Adam Parker provided fine coverage of the new hospital workers’ strike marker.
History is often very complicated. The strike I personally participated in was the public school system strike in Montgomery County, Md., in 1967.
It was a local contract strike, which Huntley-Brinkley reported nationally.
They reported that Maryland teachers wanted beginning pay equal to New York City garbage collectors. (Back then they were not called sanitation workers.) It was also non-violent, but for a non-tenured beginning teacher it was horrible to experience. I wanted to become involved with my first classroom of students.
My principal counseled me that he was not going on strike but that his wife on another faculty was going to. My position was not in jeopardy. It still felt awful, every single day.
I can sympathize with the striking nurses in Charleston.
The resolution of civil rights among employees and also basic pay for public school teachers is an ongoing issue today. Our health care in 2013 is front and center. Local solutions seem more expedient if contracts are honored.
Mrs. Martin Luther King, marching as a widow with the nurses, impressed me. Her witness and courage was shown in Adam Parker’s fine article. Thank you, Post and Courier, for helping readers remember.
Martha F. Barkley
Drop I-526 project
Charleston County Council is pushing very hard to complete the proposed I-526 extension through marshland and over the Stono River without concern for over 3,000 homeowners’ property or environmental impact. Only their ambitions and financial gain seems to be of interest.
The project cost is estimated at $500 million, keeping in mind the word “estimate.” As we citizens are aware, there are always overruns and it would be no surprise if the project approved would be in excess of $750 million to complete.
All of South Carolina would benefit by shutting down the I-526 extension project once and for all, reallocating these funds throughout South Carolina.
Repair existing deteriorating roadways and bridges.
In many areas in South Carolina there are immediate needs for infrastructure improvements. For example, Charleston has an immediate need for improvements to the I-26 and I-526 interchange and merge areas.
Flexibility is key
During my tenure as State Superintendent of Education, I’ve visited more than 220 schools in every county of South Carolina.
During these visits, I’ve heard over and over again from principals and superintendents, “If we had the same flexibility as public charter schools, then we’d have better results.”
I agree and believe that all of our schools should have that level of flexibility.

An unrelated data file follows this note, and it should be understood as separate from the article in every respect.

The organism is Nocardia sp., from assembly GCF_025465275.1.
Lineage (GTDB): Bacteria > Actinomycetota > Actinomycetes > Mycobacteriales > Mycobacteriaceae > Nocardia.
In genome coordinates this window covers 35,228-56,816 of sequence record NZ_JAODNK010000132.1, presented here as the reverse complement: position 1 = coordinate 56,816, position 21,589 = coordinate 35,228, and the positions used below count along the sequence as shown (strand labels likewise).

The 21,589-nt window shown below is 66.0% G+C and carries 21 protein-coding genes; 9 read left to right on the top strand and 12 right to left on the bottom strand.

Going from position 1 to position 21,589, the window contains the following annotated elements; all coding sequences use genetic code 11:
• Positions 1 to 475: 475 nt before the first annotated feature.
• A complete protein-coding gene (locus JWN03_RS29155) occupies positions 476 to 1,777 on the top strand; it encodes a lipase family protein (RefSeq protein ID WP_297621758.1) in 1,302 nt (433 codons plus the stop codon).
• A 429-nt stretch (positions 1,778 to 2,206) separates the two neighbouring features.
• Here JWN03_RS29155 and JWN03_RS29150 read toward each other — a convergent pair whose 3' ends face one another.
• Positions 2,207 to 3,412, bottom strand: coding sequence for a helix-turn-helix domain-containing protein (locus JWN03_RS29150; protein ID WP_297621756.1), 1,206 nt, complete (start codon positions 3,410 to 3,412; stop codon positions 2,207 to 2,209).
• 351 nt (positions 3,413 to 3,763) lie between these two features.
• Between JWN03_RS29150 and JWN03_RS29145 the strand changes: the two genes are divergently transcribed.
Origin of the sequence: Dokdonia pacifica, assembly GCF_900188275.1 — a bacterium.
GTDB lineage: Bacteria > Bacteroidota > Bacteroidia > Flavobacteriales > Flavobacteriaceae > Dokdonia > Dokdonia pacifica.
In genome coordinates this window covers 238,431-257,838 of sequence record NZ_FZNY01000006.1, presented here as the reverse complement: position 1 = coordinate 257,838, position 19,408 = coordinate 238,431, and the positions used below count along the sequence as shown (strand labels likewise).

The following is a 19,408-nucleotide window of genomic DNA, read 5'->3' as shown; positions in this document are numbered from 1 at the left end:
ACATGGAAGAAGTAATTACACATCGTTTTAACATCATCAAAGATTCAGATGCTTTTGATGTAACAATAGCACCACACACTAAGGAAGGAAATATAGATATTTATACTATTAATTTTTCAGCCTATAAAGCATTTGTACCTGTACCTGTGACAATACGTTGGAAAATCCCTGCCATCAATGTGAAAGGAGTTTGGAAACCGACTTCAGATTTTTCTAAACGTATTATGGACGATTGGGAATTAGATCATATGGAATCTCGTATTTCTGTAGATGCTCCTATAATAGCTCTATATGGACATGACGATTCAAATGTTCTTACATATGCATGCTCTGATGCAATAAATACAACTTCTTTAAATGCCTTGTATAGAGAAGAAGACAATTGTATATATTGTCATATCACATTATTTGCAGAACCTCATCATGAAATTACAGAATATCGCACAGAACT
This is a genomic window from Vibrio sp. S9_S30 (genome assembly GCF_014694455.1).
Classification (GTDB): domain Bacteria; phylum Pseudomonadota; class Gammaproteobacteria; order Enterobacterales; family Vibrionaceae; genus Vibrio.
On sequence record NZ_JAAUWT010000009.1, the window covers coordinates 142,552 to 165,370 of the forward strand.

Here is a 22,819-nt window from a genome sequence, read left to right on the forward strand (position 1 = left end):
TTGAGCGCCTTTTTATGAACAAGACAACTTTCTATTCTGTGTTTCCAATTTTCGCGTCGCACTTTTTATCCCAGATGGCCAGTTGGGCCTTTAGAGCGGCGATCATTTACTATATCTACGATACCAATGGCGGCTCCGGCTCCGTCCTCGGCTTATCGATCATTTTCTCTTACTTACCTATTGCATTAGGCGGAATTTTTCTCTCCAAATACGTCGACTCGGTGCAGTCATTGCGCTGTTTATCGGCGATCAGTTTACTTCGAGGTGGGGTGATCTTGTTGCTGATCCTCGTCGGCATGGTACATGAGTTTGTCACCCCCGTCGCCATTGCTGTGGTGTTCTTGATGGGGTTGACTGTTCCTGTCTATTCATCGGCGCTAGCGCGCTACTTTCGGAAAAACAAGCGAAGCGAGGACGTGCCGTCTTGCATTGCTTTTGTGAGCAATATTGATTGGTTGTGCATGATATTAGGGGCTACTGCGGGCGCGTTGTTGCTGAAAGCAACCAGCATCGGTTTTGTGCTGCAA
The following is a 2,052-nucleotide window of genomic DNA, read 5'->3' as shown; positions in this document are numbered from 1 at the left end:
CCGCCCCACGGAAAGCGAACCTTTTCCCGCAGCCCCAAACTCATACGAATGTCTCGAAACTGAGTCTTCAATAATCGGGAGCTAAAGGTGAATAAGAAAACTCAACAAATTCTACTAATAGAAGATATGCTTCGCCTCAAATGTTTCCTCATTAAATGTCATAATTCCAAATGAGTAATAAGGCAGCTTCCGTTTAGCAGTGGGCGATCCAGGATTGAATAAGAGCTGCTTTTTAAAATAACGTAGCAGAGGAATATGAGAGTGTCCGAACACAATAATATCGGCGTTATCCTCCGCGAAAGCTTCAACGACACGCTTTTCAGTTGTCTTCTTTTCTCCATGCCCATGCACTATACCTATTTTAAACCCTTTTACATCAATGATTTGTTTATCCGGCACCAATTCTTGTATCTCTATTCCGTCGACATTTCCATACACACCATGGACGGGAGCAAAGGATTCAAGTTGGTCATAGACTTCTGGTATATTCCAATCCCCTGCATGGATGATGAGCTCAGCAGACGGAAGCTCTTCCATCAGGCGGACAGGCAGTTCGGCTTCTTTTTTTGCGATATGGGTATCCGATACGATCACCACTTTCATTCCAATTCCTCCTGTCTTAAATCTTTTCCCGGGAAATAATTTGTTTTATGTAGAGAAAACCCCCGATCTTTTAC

As a result, I have advocated for flexibility in school districts and for local superintendents to advance autonomy and accountability.
The General Assembly has also recognized that one-size doesn’t fit all in education.
The regulation that mandates required staffing levels in our schools has been suspended by the General Assembly since 2009. That’s five budgets the General Assembly has passed, each of which suspended statewide, mandatory, staffing ratios.
During this time, there have been no complaints about misuse of this local authority. Some school districts have used this flexibility to manage staff ratios as they see fit; others have not.
The point is, we have given this freedom to local school districts and they have used it wisely.
Contrary to the Oct. 5 news article in The Post and Courier titled “S.C. Education Department proposes eliminating class size maximums for many grades, subjects,” the amended regulation does not eliminate staffing ratios. It simply gives districts the authority to set them. This increases local control, which I support.
It’s time to put aside politics and the hysterical claims, and focus on the best way to advance student learning: give the people of Charleston County the authority to operate their schools in the most effective manner, not the bureaucrats in Columbia.
Dr. Mick Zais
I have been listening to the news in my mom’s car, and I have made up a new pledge of allegiance to the flag:
“I pledge allegiance to the flag, of the United States of America. And to the republic, for which it stands, one nation, under God, constantly squabbling, divisible, with liberty and justice for some.”
Sarah Grace Jennings
Teal Marsh Road
Time to go
To all members of Congress:
I can’t wait for Election Day. It’s time to drain the swamp.
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